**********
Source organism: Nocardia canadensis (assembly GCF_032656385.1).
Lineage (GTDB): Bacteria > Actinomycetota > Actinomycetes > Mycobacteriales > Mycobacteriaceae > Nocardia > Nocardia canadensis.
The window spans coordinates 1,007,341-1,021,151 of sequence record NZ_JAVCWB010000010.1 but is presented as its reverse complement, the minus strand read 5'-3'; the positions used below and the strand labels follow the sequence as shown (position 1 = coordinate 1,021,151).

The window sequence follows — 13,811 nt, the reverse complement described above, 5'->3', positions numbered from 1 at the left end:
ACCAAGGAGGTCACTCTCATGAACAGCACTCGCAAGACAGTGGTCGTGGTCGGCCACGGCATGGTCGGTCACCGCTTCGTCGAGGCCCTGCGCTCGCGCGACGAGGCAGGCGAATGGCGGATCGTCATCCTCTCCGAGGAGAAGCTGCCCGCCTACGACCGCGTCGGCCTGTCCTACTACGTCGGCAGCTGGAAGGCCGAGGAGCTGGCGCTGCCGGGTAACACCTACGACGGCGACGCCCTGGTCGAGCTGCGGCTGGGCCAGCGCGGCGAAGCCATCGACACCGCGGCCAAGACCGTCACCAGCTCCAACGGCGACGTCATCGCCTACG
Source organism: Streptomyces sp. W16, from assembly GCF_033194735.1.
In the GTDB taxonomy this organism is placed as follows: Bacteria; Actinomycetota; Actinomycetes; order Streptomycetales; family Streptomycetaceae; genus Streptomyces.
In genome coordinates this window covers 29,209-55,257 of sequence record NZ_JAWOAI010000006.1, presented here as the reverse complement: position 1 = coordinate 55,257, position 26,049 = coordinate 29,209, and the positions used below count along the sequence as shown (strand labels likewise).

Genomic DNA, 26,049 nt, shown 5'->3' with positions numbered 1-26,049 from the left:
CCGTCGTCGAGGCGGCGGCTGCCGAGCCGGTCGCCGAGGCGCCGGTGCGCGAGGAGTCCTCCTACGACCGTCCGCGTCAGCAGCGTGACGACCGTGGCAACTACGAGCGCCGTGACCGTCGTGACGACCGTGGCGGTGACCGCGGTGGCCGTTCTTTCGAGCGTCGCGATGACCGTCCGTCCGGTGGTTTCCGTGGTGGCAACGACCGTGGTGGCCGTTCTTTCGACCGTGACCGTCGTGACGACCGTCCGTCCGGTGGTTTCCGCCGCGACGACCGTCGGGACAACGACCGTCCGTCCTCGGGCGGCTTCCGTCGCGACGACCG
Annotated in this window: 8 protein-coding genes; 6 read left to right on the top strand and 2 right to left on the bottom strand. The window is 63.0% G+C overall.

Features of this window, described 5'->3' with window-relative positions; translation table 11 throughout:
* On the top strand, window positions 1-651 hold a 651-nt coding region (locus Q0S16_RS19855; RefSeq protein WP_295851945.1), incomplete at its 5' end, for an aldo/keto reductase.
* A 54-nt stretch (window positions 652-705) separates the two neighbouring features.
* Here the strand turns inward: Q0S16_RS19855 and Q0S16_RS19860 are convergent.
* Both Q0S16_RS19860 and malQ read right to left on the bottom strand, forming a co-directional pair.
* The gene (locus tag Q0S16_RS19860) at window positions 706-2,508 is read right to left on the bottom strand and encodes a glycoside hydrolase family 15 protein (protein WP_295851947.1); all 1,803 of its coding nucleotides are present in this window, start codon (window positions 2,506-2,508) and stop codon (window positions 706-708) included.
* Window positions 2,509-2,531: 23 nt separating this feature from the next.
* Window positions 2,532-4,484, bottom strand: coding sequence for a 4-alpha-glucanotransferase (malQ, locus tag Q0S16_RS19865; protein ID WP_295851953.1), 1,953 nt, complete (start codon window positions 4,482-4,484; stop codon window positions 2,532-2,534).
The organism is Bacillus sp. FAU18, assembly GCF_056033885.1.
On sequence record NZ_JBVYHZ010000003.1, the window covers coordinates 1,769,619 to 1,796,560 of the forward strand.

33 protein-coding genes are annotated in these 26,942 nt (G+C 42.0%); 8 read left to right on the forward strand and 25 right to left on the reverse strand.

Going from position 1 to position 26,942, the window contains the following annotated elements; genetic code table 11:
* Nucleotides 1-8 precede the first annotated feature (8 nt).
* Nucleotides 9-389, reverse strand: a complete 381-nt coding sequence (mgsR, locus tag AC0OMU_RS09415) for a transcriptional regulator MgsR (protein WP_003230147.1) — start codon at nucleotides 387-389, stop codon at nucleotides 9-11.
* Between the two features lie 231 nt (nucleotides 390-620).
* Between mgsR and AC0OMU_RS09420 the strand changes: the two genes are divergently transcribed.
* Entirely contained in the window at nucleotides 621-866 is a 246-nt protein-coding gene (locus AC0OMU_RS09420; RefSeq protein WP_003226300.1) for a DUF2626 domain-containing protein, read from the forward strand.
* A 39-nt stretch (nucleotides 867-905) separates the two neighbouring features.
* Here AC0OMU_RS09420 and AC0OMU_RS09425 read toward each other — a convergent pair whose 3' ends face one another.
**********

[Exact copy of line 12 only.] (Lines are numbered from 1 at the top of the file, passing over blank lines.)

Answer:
Features of this window, described 5'->3' with window-relative positions; translation table 11 throughout: